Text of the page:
When construction is complete, the treated surface can then be planted. “Often, when the time comes to vegetate the area, they will even put some of the Soil Sement into the hydroseeder and use it as a tackifier,” says Vitale. “The seeds and moisture will be held in place until the seed germinates.”

“When it comes to chemical applications, there’s a belief that all dust control products are the same,” continues Vitale, “but there is nothing further from the truth. There are hardly any two types of products that are the same, and every product requires some knowledgeable practices to make them work effectively.”

Another aspect to consider when using chemical applications is the expense. Costs for chemical dust control measures can vary widely, depending on the specific needs of the site and the level of dust control desired.

“Remember, the key variable you have to consider when you’re using chemicals, or even water, is what the local conditions of the site are,” says Duhaime. “Your site might experience more rain, more wind, or contain more topsoil than other locations. It’s vitally important for you to consider this.”

He cites the following example: “When applying water, our cannon will shoot 300 feet. But, because it’s an air/water cannon, if you have a 15 mph headwind, you’re only going to get half of that 300- foot output. So it really depends on the local conditions.”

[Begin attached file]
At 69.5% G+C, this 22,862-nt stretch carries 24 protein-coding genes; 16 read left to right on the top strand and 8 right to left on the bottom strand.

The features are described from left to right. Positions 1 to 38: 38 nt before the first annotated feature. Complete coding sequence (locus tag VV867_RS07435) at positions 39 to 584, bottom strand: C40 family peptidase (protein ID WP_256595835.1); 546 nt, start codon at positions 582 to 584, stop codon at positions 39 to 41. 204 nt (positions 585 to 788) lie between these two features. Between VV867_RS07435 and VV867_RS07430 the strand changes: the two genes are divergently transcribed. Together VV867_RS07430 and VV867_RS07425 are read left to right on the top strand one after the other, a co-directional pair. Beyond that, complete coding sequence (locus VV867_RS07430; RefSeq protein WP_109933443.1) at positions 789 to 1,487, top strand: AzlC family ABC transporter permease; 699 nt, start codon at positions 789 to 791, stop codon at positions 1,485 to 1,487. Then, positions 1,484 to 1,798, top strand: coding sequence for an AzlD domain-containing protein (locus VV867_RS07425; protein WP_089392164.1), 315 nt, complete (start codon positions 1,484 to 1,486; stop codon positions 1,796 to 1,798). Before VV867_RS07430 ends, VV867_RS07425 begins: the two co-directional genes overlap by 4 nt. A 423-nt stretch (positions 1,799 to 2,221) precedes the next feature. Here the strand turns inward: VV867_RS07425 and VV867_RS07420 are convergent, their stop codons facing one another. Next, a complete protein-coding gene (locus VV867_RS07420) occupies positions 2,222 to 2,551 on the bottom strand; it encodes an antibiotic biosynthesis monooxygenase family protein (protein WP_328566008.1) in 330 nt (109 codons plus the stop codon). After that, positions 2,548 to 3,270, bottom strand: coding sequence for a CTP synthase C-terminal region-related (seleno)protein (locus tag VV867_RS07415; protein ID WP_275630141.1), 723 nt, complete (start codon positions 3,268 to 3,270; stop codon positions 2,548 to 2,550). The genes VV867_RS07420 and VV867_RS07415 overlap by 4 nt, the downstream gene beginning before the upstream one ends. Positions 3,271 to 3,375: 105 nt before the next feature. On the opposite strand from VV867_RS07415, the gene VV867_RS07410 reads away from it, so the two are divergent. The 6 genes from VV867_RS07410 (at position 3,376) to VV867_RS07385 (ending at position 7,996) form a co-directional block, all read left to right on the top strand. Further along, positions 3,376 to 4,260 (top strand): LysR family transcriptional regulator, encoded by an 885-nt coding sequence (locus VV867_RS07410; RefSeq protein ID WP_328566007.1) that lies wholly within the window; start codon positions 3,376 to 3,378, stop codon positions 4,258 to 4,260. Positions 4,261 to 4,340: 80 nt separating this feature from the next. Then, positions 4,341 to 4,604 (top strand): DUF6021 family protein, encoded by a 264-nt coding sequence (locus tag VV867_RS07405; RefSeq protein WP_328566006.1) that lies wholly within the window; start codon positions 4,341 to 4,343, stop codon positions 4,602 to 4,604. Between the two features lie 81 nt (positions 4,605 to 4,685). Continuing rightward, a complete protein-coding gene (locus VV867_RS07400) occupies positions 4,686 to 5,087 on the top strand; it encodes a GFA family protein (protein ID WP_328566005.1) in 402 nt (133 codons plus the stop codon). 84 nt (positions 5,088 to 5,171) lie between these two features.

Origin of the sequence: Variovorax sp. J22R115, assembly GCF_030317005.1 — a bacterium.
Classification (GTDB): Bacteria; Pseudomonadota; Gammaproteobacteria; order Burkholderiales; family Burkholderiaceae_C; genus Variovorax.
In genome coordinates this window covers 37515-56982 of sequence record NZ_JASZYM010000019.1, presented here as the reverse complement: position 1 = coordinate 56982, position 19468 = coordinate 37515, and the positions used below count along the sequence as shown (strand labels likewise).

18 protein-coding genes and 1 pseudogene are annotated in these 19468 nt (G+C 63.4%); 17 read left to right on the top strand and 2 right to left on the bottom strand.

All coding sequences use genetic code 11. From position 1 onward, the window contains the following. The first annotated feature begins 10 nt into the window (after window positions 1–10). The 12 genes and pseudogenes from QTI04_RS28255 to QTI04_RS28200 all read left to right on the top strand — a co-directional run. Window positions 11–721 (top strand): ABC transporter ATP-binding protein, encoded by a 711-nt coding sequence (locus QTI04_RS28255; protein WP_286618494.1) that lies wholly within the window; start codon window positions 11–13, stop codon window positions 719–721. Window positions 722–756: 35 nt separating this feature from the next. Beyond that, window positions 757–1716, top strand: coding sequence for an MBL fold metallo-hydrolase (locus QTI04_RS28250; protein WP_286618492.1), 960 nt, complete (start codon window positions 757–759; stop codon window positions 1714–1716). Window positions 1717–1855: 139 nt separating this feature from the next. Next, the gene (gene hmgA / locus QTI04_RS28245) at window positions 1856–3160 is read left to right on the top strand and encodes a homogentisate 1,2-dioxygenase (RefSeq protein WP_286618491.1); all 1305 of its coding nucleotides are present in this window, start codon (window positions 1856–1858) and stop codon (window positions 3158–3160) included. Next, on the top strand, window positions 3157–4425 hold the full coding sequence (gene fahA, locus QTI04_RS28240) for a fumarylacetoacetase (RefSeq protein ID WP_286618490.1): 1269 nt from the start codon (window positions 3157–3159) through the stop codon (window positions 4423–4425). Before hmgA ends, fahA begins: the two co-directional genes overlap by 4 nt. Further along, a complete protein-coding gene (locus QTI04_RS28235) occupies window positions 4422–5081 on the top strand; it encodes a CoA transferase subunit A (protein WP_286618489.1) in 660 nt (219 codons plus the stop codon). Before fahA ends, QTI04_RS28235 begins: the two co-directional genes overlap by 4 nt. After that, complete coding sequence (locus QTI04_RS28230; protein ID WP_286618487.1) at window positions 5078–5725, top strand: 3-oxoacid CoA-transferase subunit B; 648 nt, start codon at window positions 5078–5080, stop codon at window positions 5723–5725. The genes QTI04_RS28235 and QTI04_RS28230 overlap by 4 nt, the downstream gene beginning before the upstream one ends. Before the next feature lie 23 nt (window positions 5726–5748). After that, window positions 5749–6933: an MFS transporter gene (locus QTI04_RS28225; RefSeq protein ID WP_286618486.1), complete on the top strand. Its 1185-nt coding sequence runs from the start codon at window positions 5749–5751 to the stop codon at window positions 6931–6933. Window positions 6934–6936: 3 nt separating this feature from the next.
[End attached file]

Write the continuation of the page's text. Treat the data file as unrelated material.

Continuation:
Vitale says that dust control is a threefold process. “First comes selecting the right product; second, knowing how to use the product correctly; third, having the discipline to use the product properly in order to get the best effect.”

Remember the fear that T.S.

Eliot mentioned? “We don’t fear dust,” says Falkenberg. “Because we’ve been able to control dust for miners, they no longer have to wear dust masks. We’ve stopped military personnel from getting sandblasted when their aircrafts land. And, we’re saving lives by eliminating ‘brown-out’ conditions (similar to white-outs, only with dust instead of snow) that cause aircraft and vehicle crashes.”

However, a word of caution: be careful when considering chemical applications. Check to see whether the chemical is biodegradable or water-soluble, and what effect its application could have on the surrounding environment, including water bodies and wildlife. Use them sparingly; their misuse can create additional surface water pollution from runoff or contaminate ground water. Chemical applications might also present a health risk if excessive amounts are used.

Controlling dust, especially—but not exclusively—on construction and revegetation sites is imperative. For sites where you’re doing revegetation, it helps plants grow so they retain the topsoil; on construction sites, it will save you from heavy fines and work stoppages. Best of all, controlling dust helps all of us breathe a bit easier.

Also in Soil Erosion News

In many ways, we are fortunate that, in our chosen profession, we are able to help people when certain disasters occur: the tornadoes in Missouri, Oklahoma, Louisiana and Georgia, the flooding in Louisiana, the snows in the northeastern part of the country, the rain in California, and the snow in Colorado....